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6 posts from July 2009

Totally Loaded: How to Keep Your Users Waiting

Partly Loaded

Wait a minute. I mean, 20 seconds at least. Hold on... idea's almost here. Meanwhile, would you focus on the spinning circle I've included above and think happy thoughts?

OK, stop! Blog post loaded.

While we may think that the age of AJAX and the Flash/Silverlight preloader has ushered in a new era of more immersive and reactive user experiences, we still have light years to travel in how we manage expectations around wait times when content loads in a web browser.

And this post is a quick attempt to summarize some ways of thinking about wait times in the ideal user experience—and documenting those wait times in advance of development.

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Process, Myth, Change, Self


Process is a term we give to the forces shaping that which changes: our daily work. But process is an flimsy word at best, because it gives conceptual form to what is more organic in our world than we would care to admit.

This friction in our profession between the orderly plan and the tidal flow of ideas is what drives our passion for holding in our hands the tangible results of our labor. Much in the same way that two friends can stand outside for hours, chugging beers while souping up a V8 engine in a vintage hot rod, we want the ride in the vehicle and what the vehicle represents from how people see it on the outside. And while you're at it, please throw in monthly cash payments made out to our bank of choice and maybe an award or two.

This is sheer illusion—a myth that we've perpetuated based on our desire for culture to remember our contribution. And the following meander is about the myths we should be exploring: those that reshape the processes that inform our culture and our practice.

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The Top Five Design Interview Mistakes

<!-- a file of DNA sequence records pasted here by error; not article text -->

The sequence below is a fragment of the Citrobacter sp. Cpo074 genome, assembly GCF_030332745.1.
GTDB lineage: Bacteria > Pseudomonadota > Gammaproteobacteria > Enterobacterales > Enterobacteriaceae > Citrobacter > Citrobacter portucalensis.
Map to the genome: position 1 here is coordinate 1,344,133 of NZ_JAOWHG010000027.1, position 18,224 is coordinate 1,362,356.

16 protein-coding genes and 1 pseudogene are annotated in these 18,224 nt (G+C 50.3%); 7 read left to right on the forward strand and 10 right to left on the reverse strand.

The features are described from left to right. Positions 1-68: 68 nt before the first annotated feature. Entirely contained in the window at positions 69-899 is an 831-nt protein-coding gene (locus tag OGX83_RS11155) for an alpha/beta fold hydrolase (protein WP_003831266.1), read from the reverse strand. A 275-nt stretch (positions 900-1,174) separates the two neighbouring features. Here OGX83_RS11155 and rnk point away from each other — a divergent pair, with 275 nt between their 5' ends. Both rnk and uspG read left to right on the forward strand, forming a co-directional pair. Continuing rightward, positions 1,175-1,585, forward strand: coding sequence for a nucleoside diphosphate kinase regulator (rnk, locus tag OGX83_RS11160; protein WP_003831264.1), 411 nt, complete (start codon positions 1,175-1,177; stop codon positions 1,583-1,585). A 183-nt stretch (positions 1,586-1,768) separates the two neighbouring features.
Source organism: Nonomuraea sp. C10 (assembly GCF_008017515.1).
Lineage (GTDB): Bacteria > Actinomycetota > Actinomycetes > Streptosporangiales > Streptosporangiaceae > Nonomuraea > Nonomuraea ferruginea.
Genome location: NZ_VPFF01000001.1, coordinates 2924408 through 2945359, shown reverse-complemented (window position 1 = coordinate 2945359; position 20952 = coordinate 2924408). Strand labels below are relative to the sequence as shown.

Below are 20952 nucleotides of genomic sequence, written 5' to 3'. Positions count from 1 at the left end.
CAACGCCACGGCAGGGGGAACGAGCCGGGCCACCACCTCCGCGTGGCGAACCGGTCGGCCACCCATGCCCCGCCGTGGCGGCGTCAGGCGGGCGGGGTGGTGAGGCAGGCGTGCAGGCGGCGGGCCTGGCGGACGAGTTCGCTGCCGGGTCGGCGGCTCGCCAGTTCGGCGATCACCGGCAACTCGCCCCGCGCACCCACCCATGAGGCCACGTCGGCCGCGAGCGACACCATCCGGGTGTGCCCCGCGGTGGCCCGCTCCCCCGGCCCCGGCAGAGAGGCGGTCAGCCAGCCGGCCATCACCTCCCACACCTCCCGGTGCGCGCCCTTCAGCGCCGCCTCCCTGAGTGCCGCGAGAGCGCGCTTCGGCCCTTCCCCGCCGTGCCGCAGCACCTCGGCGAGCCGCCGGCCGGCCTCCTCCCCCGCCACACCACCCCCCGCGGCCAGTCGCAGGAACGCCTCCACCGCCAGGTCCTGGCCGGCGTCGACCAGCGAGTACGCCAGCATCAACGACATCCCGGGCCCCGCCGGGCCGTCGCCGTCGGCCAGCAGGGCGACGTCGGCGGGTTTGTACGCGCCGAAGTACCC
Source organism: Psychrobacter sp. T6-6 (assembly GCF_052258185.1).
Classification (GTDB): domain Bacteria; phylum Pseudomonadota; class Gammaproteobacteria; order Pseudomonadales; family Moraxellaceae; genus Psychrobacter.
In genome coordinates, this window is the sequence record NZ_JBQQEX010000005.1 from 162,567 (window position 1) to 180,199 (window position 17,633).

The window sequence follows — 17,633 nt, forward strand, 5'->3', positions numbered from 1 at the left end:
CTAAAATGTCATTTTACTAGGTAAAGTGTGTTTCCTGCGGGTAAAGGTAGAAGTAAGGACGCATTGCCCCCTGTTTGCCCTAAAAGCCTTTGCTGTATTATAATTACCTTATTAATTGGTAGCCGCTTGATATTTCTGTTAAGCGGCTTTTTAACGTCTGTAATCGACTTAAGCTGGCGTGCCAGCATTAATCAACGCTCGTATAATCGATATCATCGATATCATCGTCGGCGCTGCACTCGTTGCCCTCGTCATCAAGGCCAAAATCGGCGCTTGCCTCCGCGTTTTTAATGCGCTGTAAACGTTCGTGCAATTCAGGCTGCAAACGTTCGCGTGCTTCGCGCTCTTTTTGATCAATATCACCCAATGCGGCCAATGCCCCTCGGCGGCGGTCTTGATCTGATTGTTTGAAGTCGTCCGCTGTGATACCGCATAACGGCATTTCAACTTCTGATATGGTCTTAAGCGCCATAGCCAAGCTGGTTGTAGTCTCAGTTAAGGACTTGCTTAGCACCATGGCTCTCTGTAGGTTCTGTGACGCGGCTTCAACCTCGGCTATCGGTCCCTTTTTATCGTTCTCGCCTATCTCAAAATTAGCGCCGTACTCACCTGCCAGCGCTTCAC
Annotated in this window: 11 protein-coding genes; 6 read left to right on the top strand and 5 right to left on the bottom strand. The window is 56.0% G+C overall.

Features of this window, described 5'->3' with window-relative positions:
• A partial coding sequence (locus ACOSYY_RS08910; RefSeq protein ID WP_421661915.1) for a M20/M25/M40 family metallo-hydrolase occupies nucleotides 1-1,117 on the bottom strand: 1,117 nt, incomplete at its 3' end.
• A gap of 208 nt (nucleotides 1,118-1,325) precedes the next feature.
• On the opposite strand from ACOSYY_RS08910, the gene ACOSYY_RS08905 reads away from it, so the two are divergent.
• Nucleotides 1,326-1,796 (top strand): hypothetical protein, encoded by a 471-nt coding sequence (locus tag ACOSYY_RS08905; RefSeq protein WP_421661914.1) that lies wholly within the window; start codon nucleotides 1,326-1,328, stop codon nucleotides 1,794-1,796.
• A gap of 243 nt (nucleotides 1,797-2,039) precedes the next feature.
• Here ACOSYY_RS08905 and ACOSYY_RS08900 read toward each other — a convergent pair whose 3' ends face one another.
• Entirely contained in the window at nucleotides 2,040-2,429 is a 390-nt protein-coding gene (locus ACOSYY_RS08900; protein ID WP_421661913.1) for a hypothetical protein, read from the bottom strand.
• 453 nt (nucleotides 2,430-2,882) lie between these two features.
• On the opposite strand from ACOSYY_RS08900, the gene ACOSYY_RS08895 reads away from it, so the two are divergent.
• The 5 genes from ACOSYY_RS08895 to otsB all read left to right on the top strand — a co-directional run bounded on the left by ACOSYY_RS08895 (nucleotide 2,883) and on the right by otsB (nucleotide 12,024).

1. Assuming that everyone at Acme Design Firm reviewed your resume and your portfolio before your interview.

I have watched this happen over and over again. Invariably, what happens is as follows:

Employer: We didn't have our creative director scheduled for this interview. But we decided to invite her along. Do you have a copy of your resume for her?

You: No... Could you print one off for her from the PDF I sent along?

Employer: [frustrated, but not showing it] Sure, that wouldn't be a problem. Also, our Wi-Fi network is down and the conference room that we're in doesn't have a computer. Could you bring out your laptop and show your portfolio from there?

You: Errr... My portfolio only works from my Web site.

In these kinds of situations, you can hear the punctured balloon of your professionalism starting to leak air. From here, you need to claw your way out.

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Sustainability on the Compost Pile


Two caterpillars, three baby slugs, and a spider. That's what I discovered when I was washing my broccoli from the farmer's market.

I'm a big proponent for supporting my local farms. But for a city slicker like myself, raised in the suburbs and weaned on sparkling clean Costco-sized produce, the brand experience I'm having with eating local produce is taking me straight back to nature—and in a way that makes me a little queasy.

Until about four years ago, my process of eating fruits and vegetables had been managed by large factories bent on quality assurance and pallet-perfect stacks of nectarines. As a result, the inherent waste in the activity was disguised from moi, the consumer.

Now, a little bit of the factory is me. And really, that's how it should be. If I was a farmer born in the 1860s, things would be a hell of a lot harder in this regard: I would be growing these fresh strawberries, weeding them, watering them, killing any major pests or bugs, crouching down on my knees to pluck their sweet fruit off the bushes—thereby dirtying my knees.

A whole world of physical labor has now been replaced by reading "1 pint 4–" off a chalkboard, peeling cash out of my wallet, carrying the carton home, turning out the berries into a colander, and picking out of the bunch the five or six berries consumed by rot or sporting a happy little worm. Really, I need to get over my squeamish stomach (and my allergy to spider bites... whenever I find a spider in my produce, I'm apt to throw him into the compost bin instead of carrying the poor arachnid outside, where he's likely to get chomped instantly by the birds that live around our apartment.)

Just as the process of buying a bag with three pristine red peppers plays into our notions of packaged food perfection—and disguises the waste inherent in the plant-to-store manufacturing process—what in our genetic makeup causes us to reach for the unblemished fruit instead of the peach sporting a black eye?

The problem, really, is our notion of short-term value overtaking the impact of our long-term actions. And this is made manifest through our notion of waste.

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